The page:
Role models of greatness.

Here you will discover the back stories of kings, titans of industry, stellar athletes, giants of the entertainment field, scientists, politicians, artists and heroes – all of them gay or bisexual men. If their lives can serve as role models to young men who have been bullied or taught to think less of themselves for their sexual orientation, all the better. The sexual orientation of those featured here did not stand in the way of their achievements.

Wednesday, June 6, 2012

Wade Davis

Last September I wrote a post suggesting that the Washington Redskins might be the gayest NFL team ever – at least four players and an assistant General Manager of the Washington Redskins football team are known to be gay. Here’s the link: 

Wade Davis, a former cornerback for the Washington Redskins, spoke out publicly this week about his experiences as a closeted gay man playing in the NFL, while doing interviews with Out Sports and SB Nation. Davis, who retired from pro football in 2004, says he never told any of his teammates that he was gay while still on an NFL payroll for fear of jeopardizing his relationships on the team. “You just want to be one of the guys, and you don’t want to lose that sense of family…Your biggest fear is that you’ll lose that camaraderie and family,” Davis told Out Sports. To date, no active NFL player has come out, although a recent series of interviews with some of the game’s biggest stars reveal that historically chilly attitudes towards the LGBT community may be thawing throughout the professional sports world.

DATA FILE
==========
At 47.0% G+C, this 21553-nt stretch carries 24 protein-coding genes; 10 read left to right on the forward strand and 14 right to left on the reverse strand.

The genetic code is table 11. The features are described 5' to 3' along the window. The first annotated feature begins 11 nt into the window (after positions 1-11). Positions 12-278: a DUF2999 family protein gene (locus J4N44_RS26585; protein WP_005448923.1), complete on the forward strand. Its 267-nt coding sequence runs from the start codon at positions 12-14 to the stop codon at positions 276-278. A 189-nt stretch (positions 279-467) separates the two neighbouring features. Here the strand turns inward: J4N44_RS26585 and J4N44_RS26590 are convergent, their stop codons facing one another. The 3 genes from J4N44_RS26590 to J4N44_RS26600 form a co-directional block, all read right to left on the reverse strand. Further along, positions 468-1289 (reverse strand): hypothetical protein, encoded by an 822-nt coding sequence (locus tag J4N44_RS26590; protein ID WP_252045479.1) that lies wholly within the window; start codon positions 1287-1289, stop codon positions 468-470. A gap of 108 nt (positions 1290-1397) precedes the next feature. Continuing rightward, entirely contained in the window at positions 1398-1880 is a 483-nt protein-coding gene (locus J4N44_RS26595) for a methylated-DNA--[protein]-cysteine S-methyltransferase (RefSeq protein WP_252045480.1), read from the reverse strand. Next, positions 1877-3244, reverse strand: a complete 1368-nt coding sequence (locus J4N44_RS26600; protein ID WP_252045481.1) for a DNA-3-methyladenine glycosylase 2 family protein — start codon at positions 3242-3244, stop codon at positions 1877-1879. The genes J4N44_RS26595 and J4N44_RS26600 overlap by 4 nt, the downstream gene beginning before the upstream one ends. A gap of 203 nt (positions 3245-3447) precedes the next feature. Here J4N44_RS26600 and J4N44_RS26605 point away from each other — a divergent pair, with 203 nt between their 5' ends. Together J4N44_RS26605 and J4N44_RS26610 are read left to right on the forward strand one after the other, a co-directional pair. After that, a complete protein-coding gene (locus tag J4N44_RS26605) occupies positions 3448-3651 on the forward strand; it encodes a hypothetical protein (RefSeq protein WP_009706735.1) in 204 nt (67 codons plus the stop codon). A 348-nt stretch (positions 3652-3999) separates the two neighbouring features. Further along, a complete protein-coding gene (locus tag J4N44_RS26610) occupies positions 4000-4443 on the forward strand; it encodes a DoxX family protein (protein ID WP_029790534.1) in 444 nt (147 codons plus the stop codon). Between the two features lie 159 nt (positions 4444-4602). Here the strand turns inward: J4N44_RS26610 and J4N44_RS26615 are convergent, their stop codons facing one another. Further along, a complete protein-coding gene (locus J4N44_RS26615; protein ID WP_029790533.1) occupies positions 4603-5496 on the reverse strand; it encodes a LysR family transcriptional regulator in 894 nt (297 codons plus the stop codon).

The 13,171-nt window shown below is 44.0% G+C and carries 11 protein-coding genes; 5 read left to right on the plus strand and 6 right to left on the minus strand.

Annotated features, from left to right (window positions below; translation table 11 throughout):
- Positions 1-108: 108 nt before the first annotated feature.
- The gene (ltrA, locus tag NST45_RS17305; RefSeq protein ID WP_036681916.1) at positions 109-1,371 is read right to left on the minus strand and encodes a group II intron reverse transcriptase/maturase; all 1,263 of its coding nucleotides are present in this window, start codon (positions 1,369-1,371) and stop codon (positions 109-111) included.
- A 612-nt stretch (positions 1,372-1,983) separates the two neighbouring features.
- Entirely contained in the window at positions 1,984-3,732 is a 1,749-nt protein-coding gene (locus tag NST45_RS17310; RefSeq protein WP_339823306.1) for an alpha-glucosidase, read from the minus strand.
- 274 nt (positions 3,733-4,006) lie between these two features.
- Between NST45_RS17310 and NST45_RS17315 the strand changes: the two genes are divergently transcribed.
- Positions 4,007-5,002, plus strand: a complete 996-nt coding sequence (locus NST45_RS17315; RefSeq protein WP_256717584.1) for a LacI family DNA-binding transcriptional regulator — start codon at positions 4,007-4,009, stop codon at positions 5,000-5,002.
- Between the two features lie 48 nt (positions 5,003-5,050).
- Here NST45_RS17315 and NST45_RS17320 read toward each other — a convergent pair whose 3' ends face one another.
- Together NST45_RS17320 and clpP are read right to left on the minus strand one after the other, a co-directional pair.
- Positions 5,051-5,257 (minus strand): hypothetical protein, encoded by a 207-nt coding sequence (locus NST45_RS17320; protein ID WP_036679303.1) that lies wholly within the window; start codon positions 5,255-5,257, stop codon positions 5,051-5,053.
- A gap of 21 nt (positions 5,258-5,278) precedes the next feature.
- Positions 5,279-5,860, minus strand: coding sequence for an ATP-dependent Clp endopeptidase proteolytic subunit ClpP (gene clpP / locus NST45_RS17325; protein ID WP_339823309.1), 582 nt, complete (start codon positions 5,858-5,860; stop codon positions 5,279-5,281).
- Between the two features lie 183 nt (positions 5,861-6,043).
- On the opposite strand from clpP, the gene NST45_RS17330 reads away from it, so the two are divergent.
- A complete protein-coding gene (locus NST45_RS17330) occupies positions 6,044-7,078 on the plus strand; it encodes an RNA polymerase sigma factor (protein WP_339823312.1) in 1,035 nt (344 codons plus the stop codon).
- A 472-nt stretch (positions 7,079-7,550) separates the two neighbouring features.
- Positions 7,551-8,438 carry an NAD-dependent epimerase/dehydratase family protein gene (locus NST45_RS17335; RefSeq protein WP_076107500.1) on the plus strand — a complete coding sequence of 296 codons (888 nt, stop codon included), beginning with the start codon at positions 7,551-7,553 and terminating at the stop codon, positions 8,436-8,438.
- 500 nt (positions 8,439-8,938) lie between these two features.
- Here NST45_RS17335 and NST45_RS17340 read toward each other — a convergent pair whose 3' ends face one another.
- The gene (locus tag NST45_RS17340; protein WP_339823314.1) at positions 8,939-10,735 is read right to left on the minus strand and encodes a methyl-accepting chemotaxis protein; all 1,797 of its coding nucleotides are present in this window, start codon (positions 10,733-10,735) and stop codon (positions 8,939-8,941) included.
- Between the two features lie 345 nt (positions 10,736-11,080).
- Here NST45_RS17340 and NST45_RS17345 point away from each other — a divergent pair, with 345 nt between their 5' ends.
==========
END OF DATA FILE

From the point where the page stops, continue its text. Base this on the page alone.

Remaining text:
On his coming out: "There was a part of me that was a little relieved because, when I knew pro football was over, my life would begin," Davis said. "I had this football life, but I didn't have another life away from that. Most of the guys had a family and a wife, but I had football and nothing else." He says he first realized he was gay in 11th grade. "I can remember being in gym class and having the desire to look at a boy in a way that I should look at girls," he said.

After Davis left the NFL, he became a personal trainer at New York Sports Club in Manhattan and served as the Director of Player Development for the New York Gay Football League. These days he's a staff member at the Hetrick-Martin Institute*, which serves LGBT youth in New York City. “It’s the first job since football that I wake up excited for work,” said Davis, who also does campaign work for President Obama. “For these kids, the question isn’t whether they are shooting a basketball well, it’s whether they have a place to sleep tonight, whether they’ve eaten today.”

*Hetrick-Martin Institute youth range in age from 13 to 21, and many of them have been forced from their homes due to conflicts over sexual orientation. Hetrick-Martin provides an alternative safe space every weekday from 3:00-6:30 pm for program activities, job-readiness training and education. In addition, more than 5,000 hot dinners were served last year. Hetrick-Martin’s skills building workshops, internship programs, and performances are all designed to improve their participants’ chances for a healthier, richer future.

Here’s the complete interview with Davis:

1 comment:

  1. inspiring... someone with a TRUE commitment to the welfare of other human beings.